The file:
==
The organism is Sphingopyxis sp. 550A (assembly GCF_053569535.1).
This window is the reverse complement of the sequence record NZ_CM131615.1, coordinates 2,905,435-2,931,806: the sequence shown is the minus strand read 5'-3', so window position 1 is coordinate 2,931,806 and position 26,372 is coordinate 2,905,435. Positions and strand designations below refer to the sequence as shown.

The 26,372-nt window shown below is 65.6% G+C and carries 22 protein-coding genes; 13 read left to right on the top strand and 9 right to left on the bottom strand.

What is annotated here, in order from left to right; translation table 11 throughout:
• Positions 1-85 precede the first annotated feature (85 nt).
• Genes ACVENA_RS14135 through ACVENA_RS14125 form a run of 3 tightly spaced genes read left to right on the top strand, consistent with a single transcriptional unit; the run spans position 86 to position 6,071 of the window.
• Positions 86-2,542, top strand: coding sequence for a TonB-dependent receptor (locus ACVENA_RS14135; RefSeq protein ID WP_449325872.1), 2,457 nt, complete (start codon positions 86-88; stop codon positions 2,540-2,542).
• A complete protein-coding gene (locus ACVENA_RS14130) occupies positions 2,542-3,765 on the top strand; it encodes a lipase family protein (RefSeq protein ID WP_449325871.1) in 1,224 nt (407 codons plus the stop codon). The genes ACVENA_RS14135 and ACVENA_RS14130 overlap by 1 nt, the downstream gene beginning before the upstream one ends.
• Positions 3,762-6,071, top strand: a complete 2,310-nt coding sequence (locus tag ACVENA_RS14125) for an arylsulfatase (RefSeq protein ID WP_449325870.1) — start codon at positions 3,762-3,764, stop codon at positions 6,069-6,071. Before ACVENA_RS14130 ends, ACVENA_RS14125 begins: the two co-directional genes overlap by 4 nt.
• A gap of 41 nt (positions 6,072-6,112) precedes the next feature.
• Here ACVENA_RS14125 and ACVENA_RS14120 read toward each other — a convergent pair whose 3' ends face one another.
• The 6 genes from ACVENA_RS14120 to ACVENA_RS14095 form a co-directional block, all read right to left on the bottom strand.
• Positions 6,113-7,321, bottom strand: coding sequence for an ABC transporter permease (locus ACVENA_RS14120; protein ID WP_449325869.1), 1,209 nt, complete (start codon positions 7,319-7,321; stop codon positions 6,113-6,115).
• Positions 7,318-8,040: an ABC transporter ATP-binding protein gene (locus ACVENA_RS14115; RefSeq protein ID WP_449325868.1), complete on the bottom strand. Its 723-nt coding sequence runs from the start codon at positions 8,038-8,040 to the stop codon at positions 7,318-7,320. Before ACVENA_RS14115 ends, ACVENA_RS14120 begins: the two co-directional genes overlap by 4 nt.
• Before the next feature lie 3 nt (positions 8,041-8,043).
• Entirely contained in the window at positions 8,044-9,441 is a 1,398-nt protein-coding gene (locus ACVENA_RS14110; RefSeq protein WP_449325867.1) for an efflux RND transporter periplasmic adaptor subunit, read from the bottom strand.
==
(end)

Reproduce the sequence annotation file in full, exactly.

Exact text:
The organism is Sphingopyxis sp. 550A (assembly GCF_053569535.1).
This window is the reverse complement of the sequence record NZ_CM131615.1, coordinates 2,905,435-2,931,806: the sequence shown is the minus strand read 5'-3', so window position 1 is coordinate 2,931,806 and position 26,372 is coordinate 2,905,435. Positions and strand designations below refer to the sequence as shown.

The 26,372-nt window shown below is 65.6% G+C and carries 22 protein-coding genes; 13 read left to right on the top strand and 9 right to left on the bottom strand.

What is annotated here, in order from left to right; translation table 11 throughout:
• Positions 1-85 precede the first annotated feature (85 nt).
• Genes ACVENA_RS14135 through ACVENA_RS14125 form a run of 3 tightly spaced genes read left to right on the top strand, consistent with a single transcriptional unit; the run spans position 86 to position 6,071 of the window.
• Positions 86-2,542, top strand: coding sequence for a TonB-dependent receptor (locus ACVENA_RS14135; RefSeq protein ID WP_449325872.1), 2,457 nt, complete (start codon positions 86-88; stop codon positions 2,540-2,542).
• A complete protein-coding gene (locus ACVENA_RS14130) occupies positions 2,542-3,765 on the top strand; it encodes a lipase family protein (RefSeq protein ID WP_449325871.1) in 1,224 nt (407 codons plus the stop codon). The genes ACVENA_RS14135 and ACVENA_RS14130 overlap by 1 nt, the downstream gene beginning before the upstream one ends.
• Positions 3,762-6,071, top strand: a complete 2,310-nt coding sequence (locus tag ACVENA_RS14125) for an arylsulfatase (RefSeq protein ID WP_449325870.1) — start codon at positions 3,762-3,764, stop codon at positions 6,069-6,071. Before ACVENA_RS14130 ends, ACVENA_RS14125 begins: the two co-directional genes overlap by 4 nt.
• A gap of 41 nt (positions 6,072-6,112) precedes the next feature.
• Here ACVENA_RS14125 and ACVENA_RS14120 read toward each other — a convergent pair whose 3' ends face one another.
• The 6 genes from ACVENA_RS14120 to ACVENA_RS14095 form a co-directional block, all read right to left on the bottom strand.
• Positions 6,113-7,321, bottom strand: coding sequence for an ABC transporter permease (locus ACVENA_RS14120; protein ID WP_449325869.1), 1,209 nt, complete (start codon positions 7,319-7,321; stop codon positions 6,113-6,115).
• Positions 7,318-8,040: an ABC transporter ATP-binding protein gene (locus ACVENA_RS14115; RefSeq protein ID WP_449325868.1), complete on the bottom strand. Its 723-nt coding sequence runs from the start codon at positions 8,038-8,040 to the stop codon at positions 7,318-7,320. Before ACVENA_RS14115 ends, ACVENA_RS14120 begins: the two co-directional genes overlap by 4 nt.
• Before the next feature lie 3 nt (positions 8,041-8,043).
• Entirely contained in the window at positions 8,044-9,441 is a 1,398-nt protein-coding gene (locus ACVENA_RS14110; RefSeq protein WP_449325867.1) for an efflux RND transporter periplasmic adaptor subunit, read from the bottom strand.